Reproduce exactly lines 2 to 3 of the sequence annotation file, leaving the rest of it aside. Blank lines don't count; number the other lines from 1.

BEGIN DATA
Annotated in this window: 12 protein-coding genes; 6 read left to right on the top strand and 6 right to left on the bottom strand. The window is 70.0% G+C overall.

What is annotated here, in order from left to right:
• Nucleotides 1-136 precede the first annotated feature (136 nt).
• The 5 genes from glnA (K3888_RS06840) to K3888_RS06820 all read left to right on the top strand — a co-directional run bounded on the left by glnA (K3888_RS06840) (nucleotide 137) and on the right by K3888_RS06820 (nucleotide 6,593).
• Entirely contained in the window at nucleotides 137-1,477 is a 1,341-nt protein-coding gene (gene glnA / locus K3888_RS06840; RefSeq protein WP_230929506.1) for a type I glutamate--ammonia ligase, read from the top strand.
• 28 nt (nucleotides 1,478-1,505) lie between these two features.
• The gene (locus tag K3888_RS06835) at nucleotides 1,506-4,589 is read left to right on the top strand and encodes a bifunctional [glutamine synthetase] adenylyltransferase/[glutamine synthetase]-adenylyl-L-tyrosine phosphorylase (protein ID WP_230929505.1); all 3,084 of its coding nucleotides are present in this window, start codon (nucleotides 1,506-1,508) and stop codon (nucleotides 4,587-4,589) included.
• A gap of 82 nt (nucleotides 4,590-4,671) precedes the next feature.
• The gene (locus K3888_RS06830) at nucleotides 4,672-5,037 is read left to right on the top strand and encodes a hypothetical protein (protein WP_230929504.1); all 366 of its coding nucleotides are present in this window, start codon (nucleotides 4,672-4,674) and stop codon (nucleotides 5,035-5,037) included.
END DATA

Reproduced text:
What is annotated here, in order from left to right:
• Nucleotides 1-136 precede the first annotated feature (136 nt).